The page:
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Trump Expected To Order Mexican Border Wall


Here's a quote. "Big day planned on national security tomorrow. Among many other things, we will build the wall," end quote. That is a tweet from President Trump last night. He has been tweeting again this morning about investigating what he says was voter fraud that cost him the popular vote in November. And let's bring in NPR White House correspondent Tamara Keith here.

Good morning, Tam.


GREENE: So let's start with the tweet this morning. I mean, Trump has claimed before - he claimed it again to lawmakers this week saying 3 to 5 million people voted illegally, at least that's what he thinks. No evidence has been offered to that. What is he saying in this latest tweet now?

KEITH: Well, he may be looking for evidence, evidence which seems not to exist. But here's the tweet. He says, I will be asking for a major investigation into - all caps - VOTER FRAUD, including those registered to vote in two states, those who are illegal and even those register to vote who are dead - and many for a long time. Depending on results, we will strengthen up voting procedures. We should point out that there is a difference between voter fraud and outdated voter rolls. Those simply are not the same thing.

GREENE: Oh, so people - saying voter - people who voted who are dead, that would not be considered voter fraud. That's a separate - that's a different issue.

KEITH: Well, I mean, I guess if they voted, it would be fraud (laughter). But just being dead and on the voter rolls is not voter fraud.


KEITH: The secretary of state in Ohio - he's a Republican - retweeted and added commentary to Donald Trump's tweet already this morning. He says we conducted a review four years ago in Ohio and already have a statewide review of 2016 underway - easy to vote, hard to cheat.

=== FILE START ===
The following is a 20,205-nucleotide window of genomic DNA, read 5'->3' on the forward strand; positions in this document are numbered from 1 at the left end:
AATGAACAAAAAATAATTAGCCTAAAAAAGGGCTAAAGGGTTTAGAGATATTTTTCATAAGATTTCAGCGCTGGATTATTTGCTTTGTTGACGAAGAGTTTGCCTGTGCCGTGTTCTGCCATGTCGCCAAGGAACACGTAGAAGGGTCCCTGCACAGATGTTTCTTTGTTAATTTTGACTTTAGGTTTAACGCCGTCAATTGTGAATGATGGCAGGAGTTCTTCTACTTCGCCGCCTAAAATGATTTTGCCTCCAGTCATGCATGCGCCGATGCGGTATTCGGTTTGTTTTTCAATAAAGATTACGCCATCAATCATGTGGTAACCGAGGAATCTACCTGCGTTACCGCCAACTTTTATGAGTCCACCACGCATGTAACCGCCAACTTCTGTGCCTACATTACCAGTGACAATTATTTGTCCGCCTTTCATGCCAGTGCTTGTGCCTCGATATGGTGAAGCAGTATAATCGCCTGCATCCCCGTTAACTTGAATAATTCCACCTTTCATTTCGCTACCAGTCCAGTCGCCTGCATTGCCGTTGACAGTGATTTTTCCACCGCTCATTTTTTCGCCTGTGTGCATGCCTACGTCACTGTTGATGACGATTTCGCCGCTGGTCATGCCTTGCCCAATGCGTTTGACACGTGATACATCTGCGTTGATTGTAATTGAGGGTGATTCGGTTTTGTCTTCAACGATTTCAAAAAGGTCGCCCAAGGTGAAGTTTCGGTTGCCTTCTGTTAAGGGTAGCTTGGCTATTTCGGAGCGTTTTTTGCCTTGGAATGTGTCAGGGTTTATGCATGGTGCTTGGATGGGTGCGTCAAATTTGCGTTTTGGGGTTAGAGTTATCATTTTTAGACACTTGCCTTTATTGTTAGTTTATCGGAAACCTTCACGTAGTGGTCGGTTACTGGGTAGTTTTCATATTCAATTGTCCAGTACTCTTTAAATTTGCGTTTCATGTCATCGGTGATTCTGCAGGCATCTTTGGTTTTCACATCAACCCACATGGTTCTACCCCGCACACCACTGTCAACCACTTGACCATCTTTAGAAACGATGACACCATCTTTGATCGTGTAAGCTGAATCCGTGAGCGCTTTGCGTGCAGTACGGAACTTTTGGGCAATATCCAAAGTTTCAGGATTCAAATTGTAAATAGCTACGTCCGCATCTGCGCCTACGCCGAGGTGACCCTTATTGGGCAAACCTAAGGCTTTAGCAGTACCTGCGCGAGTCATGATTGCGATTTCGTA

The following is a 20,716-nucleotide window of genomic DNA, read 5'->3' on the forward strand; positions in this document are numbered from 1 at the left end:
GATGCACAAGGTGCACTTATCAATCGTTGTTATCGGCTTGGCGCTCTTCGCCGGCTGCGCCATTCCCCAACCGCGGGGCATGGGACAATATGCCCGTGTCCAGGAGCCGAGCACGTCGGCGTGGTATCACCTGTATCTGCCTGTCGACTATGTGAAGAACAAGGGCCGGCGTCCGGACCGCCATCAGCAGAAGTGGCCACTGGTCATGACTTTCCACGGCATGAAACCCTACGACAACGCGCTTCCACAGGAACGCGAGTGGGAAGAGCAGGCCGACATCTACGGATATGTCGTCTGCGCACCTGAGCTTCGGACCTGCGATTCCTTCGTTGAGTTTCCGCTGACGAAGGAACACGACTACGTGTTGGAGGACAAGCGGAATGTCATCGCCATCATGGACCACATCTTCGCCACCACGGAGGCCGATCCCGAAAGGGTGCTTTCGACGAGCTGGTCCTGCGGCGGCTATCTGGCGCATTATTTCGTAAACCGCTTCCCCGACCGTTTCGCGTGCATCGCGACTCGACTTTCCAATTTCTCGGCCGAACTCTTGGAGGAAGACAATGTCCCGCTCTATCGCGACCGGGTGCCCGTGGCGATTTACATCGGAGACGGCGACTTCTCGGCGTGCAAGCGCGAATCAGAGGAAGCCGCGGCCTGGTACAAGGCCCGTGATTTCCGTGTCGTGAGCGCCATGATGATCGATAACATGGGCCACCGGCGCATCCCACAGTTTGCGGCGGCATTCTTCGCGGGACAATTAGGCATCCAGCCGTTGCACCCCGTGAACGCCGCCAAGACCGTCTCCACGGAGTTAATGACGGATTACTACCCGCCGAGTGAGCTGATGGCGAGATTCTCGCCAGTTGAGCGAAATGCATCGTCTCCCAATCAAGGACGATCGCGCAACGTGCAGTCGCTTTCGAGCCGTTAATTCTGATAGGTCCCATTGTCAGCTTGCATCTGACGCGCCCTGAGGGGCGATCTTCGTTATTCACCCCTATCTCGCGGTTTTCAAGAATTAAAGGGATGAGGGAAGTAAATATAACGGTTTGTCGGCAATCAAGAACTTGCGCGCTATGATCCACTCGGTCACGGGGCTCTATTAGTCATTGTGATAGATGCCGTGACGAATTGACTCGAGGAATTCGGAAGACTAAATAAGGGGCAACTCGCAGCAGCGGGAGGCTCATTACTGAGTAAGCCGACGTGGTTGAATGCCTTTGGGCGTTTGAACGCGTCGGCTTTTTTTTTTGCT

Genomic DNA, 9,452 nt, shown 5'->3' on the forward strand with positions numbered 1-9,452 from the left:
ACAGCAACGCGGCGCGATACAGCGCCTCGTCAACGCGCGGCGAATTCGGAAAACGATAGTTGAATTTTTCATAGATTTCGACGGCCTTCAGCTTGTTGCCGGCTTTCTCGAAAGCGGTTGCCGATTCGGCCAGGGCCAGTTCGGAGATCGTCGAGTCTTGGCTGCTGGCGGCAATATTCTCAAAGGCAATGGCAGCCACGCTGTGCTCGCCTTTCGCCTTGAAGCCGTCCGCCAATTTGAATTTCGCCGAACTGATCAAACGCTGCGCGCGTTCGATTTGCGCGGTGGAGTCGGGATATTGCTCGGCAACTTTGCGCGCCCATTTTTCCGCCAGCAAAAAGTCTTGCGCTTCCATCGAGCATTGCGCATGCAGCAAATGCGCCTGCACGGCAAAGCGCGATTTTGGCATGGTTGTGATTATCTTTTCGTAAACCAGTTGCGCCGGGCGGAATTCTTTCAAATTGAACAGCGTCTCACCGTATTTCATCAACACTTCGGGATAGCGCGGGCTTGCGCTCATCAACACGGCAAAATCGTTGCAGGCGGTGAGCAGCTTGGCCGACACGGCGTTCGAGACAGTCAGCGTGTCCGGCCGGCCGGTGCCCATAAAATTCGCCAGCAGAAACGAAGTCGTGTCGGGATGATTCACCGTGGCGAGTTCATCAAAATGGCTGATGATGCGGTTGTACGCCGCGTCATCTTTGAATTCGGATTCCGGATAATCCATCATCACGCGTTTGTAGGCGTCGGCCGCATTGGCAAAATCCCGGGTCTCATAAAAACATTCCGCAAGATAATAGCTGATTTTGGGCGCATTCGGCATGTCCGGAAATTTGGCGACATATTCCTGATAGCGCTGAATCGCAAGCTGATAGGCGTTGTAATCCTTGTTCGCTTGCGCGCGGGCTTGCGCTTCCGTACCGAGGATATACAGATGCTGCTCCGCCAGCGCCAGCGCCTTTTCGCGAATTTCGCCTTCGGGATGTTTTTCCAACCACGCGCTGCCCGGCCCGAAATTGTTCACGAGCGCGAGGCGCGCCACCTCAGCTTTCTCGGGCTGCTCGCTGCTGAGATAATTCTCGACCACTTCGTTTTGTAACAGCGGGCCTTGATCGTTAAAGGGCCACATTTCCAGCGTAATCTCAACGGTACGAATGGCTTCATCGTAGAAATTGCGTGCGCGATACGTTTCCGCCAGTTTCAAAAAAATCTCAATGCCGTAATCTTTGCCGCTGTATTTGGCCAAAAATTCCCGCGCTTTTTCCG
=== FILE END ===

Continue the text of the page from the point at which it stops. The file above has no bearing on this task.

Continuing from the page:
Essentially, Trump and his team have not been able to offer any evidence of this. And there's quite a bit of evidence to the contrary. Yesterday, our own Mara Liasson asked at the White House press briefing - you know, if the president really believes this thing, then why isn't he doing anything about it? I just want to play a clip of that.


MARA LIASSON, BYLINE: If 3 to 5 million people voted illegally, that is a scandal of astronomical proportions. Doesn't he want to restore Americans' faith in their ballot system? Wouldn't he want an investigation of this?

SEAN SPICER: Well, I - you know, this is - but Mara, as I noted several times now, he's believed this for a long time.

LIASSON: I'm not questioning that belief at all.

SPICER: And I think he won fairly overwhelmingly...

LIASSON: I believe that.

SPICER: ...So he's not - and look, we'll work...

LIASSON: I'm asking you - why not investigate something that is a...

SPICER: Well, maybe we will.

LIASSON: The biggest...

KEITH: And so, of course...

GREENE: That was in the briefing room with Sean Spicer, the press secretary, right?

KEITH: Yes. And that clip has been making the rounds on television. And around the time of some of those pieces, Donald Trump then tweeted, well, we are going to investigate.

GREENE: So these are a lot of pieces about Mara's question about whether there should be an investigation. Now we see this tweet this morning. So I guess we'll see...

KEITH: Exactly.

GREENE: ...If it becomes more than a tweet. Well (laughter), let's get back to that other tweet. It's funny - I can't believe we're talking so much about tweets in...

KEITH: Reporting live on tweets.

GREENE: ...Covering the White House. That's right. Donald Trump tweeted about national security, said he was going to begin building that wall. What do you think he has in mind here?

KEITH: He is going to the Department of Homeland Security today and is expected to hold an event there where he will sign executive orders, executive actions. Multiple news outlets are reporting that he will sign something to begin construction of that wall on the border with Mexico that he promised during the campaign, also possibly stuff about border agents or sanctuary cities. But we haven't independently been able to confirm exactly what he plans to sign.

GREENE: Can he simply order up a wall with an executive action?

KEITH: Well, there's already a law that exists that says build a big fence. So what he could do is say, follow that law. The harder part is paying for it and overcoming legal barriers with property owners who don't want a wall running through their property.

GREENE: OK. Speaking this morning with NPR White House correspondent Tamara Keith.

Thanks, Tam.

KEITH: You're welcome. Transcript provided by NPR, Copyright NPR.

Tamara Keith has been a White House correspondent for NPR since 2014 and co-hosts the NPR Politics Podcast, the top political news podcast in America. Keith has chronicled the Trump administration from day one, putting this unorthodox presidency in context for NPR listeners, from early morning tweets to executive orders and investigations. She covered the final two years of the Obama presidency, and during the 2016 presidential campaign she was assigned to cover Hillary Clinton. In 2018, Keith was elected to serve on the board of the White House Correspondents' Association.